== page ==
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Therapist drift: Why well-meaning clinicians mess up therapy (and how not to)

24 May 2017 9:00 am - 4:00 pm
This event is free and open to DCP and DCoP members only. Registration is required. See Pricing tab for more information.
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CBT has impressive effects, both in research settings and routine clinical practice. However, as with any intervention, we get the best results is we deliver CBT appropriately. 

Unfortunately, there is substantial evidence that we commonly engage in therapist drift - failing to deliver the therapy accurately, omitting key elements from the evidence-based protocols and relying on our clinical judgement instead.

The result is that our patients are less likely to benefit from treatment, and we become more pessimistic about our therapeutic abilities or (more often) the patient's suitability for treatment.

This intervention will outline the evidence that we drift from best practice in delivering CBT and will consider the reasons why, including the role of our own cognitive, emotional, interpersonal and behavioural features.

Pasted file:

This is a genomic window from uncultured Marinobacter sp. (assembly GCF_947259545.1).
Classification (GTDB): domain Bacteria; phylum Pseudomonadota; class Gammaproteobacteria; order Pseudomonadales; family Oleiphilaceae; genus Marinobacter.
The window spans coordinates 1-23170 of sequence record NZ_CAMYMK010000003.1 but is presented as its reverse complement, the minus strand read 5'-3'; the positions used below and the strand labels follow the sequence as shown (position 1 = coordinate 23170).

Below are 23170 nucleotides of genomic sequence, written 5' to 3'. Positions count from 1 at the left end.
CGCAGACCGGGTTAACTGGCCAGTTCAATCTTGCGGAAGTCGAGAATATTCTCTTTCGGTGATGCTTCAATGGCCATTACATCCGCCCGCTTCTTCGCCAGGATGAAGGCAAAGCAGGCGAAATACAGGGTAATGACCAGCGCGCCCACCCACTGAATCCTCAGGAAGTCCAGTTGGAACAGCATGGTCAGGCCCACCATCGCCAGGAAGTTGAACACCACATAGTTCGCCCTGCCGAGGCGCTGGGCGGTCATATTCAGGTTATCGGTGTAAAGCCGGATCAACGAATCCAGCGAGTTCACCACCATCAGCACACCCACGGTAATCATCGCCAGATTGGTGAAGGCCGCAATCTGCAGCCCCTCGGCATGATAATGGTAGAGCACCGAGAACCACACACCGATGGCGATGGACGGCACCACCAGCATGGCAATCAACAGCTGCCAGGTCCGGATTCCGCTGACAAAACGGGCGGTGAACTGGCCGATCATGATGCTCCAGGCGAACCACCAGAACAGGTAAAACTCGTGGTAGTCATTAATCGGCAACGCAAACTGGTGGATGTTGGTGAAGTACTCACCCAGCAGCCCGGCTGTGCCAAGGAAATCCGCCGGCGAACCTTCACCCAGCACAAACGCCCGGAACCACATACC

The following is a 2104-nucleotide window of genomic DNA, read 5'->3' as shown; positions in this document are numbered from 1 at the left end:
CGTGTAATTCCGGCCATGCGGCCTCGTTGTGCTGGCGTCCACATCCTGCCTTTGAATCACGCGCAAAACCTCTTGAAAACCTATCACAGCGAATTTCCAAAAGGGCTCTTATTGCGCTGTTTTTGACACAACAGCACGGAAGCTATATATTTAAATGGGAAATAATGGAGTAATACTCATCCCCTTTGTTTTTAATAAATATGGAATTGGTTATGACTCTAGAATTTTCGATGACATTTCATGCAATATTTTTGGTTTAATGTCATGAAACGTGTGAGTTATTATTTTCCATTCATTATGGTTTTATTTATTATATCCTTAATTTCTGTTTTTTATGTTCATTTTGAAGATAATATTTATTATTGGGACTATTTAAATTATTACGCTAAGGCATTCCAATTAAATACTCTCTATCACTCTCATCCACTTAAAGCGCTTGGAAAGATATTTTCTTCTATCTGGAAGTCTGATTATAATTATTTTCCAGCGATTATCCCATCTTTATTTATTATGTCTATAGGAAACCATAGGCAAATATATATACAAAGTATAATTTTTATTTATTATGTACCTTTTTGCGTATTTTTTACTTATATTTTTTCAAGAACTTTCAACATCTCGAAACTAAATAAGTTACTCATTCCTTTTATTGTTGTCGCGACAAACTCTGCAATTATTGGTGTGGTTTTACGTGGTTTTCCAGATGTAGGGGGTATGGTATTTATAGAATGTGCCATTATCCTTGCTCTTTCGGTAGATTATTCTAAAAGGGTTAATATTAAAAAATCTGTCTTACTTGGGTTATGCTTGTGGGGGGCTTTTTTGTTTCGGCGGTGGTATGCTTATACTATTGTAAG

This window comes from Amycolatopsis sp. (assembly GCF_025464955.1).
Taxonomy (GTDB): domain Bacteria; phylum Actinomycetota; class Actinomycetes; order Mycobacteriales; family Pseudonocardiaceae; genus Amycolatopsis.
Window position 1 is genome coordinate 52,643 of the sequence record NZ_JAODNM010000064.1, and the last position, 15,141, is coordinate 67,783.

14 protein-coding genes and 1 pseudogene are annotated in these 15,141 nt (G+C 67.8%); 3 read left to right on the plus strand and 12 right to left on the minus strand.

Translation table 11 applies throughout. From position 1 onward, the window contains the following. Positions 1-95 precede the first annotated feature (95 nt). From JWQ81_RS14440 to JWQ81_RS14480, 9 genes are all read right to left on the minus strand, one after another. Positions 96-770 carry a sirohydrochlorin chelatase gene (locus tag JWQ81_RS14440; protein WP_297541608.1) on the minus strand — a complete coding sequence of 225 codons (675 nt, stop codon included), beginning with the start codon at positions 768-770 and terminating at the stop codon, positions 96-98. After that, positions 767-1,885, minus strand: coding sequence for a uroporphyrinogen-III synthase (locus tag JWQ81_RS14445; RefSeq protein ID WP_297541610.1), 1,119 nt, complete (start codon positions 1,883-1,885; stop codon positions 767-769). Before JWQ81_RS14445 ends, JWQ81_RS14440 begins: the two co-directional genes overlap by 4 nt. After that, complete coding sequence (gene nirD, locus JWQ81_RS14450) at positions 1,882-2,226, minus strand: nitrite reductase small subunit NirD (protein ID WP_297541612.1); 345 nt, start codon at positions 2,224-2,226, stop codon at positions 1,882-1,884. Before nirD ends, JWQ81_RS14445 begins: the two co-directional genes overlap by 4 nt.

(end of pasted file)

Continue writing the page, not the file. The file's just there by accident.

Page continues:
It will also address the ways in which we can reduce our drift, using CBT principles, and aim to ensure that our patients have the best chance of recovery.

Please see the programme tab for further information

Medical Education Training Centre,
Kirklands Hospital,
Fallside Road,
G71 8BB

Event Location: 

Learning objectives

  1. Identify the differences between the outcomes that therapists could achieve in therapy and the outcomes that we do achieve
  2. Identify patterns of therapist drift in CBT
  3. Be able to understand reasons why we drift from evidence-based approaches to CBT
  4. Determine how to overcome the tendency to drift from best practice in therapy and supervision


Glenn Waller is Professor of Clinical Psychology at the University of Sheffield. He has a long history of working within a CBT framework. He has published widely in the field, and has authored over 260 peer-reviewed papers, two books, and over 20 book chapters.

He is widely experienced in teaching, training and conference presentations and is co-chair of the BABCP Scientific Committee, organising the annual BABCP conferences.

He is also a member of the NICE Eating Disorders Guideline Development Group. His length of clinical experience means that he has made every error in the CBT playbook over the years, and he would like to help others not to make the mistakes that he has.


Who can attend?

This event is free and open to members of the Division of Clinical Psychology (DCP) and Division of Counselling Psychology (DCoP) only.

To join the Division please follow link:

Registration information 

Clicking on the register button will take you to the BPS online Shop - please sign in using your usual BPS membership number and password.

Once you have signed in, click on this event to register and you should be able to complete the form and add to basket.


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